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It is 2019 in America, All Souls Day, when the borderline that separates the living from the dead is most porous.

Recently released from a decades-long prison sentence, Tookie – a headstrong and deeply wronged Ojibwe woman with a chequered past – must make a life for herself in a changed, charged world. During her incarceration, her only lifeline were the books she ‘learned to read with murderous attention’, so when she finds work at a local independent bookshop she also finds kindred spirits among an eclectic, often eccentric, community of fellow booksellers and readers. But soon the ghosts come calling.

When the bookshop’s most persistent customer, Flora, dies, she refuses to leave the shelves alone and it soon becomes clear this revenant has unfinished business with Tookie in particular. As the months pass, a deadly disease spreads, violence ignites, nature howls – and Tookie is drawn deeper into her quest to discover what Flora’s message might be, while trying to navigate her complicated love with the tribal police officer who arrested her all those years ago. Her search leads her right back to her roots and the stories her ancestors told; what Tookie unearths is a shocking personal revelation that resonates beyond her to a world in pain.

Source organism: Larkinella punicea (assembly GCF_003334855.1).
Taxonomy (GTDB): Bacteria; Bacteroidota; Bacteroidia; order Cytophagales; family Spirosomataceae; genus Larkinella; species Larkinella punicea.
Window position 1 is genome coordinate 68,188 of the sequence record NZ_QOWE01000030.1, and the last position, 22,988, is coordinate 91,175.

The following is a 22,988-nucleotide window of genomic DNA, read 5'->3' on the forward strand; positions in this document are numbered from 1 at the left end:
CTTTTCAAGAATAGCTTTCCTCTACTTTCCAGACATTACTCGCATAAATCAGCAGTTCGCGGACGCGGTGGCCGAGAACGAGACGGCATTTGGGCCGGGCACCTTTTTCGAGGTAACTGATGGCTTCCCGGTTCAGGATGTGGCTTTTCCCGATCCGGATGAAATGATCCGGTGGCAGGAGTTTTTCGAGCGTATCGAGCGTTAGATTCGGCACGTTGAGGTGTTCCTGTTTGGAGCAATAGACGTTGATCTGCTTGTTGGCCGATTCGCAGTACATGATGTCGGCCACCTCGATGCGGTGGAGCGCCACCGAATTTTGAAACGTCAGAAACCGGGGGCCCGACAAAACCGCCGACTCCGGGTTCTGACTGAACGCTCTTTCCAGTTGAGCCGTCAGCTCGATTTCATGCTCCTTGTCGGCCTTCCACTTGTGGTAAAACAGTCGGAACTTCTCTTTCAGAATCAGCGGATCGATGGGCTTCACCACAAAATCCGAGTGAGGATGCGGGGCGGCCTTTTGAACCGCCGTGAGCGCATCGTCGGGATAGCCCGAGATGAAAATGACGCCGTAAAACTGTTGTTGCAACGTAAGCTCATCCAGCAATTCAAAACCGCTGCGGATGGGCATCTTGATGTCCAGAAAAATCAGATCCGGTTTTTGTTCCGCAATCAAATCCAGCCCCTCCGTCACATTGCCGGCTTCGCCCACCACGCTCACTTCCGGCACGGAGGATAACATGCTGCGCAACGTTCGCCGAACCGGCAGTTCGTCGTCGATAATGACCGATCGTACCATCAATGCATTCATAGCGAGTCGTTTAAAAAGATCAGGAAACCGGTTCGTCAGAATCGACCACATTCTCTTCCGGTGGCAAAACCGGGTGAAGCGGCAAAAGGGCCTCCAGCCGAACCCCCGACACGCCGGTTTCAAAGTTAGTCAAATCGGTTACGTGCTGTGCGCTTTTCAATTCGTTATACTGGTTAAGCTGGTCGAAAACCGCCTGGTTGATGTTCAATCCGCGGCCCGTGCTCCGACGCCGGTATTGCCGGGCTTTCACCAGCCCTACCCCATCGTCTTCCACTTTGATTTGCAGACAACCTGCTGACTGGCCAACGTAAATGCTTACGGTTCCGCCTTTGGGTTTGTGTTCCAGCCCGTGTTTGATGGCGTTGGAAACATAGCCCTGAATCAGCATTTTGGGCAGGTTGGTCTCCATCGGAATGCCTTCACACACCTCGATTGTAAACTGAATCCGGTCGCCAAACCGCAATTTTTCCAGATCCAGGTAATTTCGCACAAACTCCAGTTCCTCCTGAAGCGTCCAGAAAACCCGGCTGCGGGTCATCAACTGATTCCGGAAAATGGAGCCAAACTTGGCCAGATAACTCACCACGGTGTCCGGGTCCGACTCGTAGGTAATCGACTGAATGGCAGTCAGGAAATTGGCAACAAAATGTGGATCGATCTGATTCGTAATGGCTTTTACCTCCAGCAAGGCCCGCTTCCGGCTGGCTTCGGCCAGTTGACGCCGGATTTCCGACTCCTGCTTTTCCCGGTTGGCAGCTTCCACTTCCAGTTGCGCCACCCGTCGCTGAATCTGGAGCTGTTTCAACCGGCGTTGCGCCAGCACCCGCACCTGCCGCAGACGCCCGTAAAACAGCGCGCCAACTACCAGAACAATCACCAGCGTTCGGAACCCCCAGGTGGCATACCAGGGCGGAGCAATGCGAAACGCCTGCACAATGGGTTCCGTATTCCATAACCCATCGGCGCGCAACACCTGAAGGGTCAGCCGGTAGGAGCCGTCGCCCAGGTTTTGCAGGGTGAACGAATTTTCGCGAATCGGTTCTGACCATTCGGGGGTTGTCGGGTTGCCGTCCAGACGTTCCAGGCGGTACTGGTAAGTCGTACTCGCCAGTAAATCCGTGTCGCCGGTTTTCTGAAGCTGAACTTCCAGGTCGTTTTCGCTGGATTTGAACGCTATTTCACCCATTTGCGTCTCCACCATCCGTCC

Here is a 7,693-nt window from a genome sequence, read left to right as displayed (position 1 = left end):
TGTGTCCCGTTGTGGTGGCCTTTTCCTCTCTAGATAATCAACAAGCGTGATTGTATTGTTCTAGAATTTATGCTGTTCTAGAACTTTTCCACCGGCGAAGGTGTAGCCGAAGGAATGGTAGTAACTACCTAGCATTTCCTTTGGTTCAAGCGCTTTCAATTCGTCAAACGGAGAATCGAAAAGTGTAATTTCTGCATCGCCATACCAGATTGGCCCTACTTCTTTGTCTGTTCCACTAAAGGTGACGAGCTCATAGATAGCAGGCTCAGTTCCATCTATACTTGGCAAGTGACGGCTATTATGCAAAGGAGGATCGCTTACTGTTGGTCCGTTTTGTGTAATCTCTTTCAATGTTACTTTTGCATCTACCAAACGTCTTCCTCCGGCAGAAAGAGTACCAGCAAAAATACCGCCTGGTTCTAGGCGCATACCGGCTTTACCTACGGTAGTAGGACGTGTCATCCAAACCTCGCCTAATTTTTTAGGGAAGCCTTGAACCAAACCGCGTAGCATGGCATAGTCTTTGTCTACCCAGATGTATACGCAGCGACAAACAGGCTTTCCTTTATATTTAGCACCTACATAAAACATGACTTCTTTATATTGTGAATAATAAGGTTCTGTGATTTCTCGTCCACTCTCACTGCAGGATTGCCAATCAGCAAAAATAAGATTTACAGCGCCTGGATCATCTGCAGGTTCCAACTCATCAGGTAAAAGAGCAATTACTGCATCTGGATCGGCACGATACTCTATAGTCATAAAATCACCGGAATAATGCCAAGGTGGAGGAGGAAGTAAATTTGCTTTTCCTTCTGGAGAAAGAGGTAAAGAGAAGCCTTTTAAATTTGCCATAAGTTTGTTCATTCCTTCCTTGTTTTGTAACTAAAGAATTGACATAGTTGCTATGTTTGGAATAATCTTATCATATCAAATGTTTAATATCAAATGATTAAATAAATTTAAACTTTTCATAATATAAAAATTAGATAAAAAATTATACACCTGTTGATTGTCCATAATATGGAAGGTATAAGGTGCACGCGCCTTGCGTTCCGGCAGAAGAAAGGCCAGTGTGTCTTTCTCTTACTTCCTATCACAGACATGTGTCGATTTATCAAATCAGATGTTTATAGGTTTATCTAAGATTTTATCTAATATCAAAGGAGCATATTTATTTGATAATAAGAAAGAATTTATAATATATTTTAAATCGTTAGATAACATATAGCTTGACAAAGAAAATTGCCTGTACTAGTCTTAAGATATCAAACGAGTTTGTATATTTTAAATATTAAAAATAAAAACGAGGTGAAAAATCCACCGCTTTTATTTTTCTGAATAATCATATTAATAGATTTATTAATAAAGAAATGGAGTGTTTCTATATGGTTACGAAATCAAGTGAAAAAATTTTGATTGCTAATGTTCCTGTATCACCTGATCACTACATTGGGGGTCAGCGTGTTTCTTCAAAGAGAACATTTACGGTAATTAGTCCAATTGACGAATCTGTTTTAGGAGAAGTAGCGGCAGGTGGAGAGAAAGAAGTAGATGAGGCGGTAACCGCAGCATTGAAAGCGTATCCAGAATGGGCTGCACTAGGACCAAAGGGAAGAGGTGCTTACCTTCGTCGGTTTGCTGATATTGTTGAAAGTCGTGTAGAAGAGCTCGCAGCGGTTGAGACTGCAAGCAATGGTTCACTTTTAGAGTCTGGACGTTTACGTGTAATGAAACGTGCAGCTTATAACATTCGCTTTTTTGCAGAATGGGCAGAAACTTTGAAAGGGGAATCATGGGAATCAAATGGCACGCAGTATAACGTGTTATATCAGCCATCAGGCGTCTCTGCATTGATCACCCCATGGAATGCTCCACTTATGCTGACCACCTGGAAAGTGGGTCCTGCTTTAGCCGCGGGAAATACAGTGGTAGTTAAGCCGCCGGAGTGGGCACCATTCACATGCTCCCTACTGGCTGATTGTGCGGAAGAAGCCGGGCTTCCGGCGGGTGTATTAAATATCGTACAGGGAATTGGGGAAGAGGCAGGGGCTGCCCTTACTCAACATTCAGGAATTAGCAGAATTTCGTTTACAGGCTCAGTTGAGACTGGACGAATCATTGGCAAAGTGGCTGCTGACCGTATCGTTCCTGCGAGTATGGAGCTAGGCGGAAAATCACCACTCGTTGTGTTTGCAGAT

Can the dead teach the living how to survive the present? Can the living lay injustices of the past to rest in peace? The Sentence is an unforgettable novel about an unforgettable year. It is a novel about identity, redemption, betrayal and forgiveness; a ghost story, a love story and a love letter to the haunting power of the written word.

Reviews

The poet laureate of the contemporary Native American experience
Mail on Sunday
No one can break your heart and fill it with light all in the same book - sometimes in the same paragraph - quite like Louise Erdrich
Tampa Bay Times
Erdrich is one of the greatest living American writers
Guardian
Louise Erdrich is the rarest kind of writer, as compassionate as she is sharp-sighted
Anne Tyler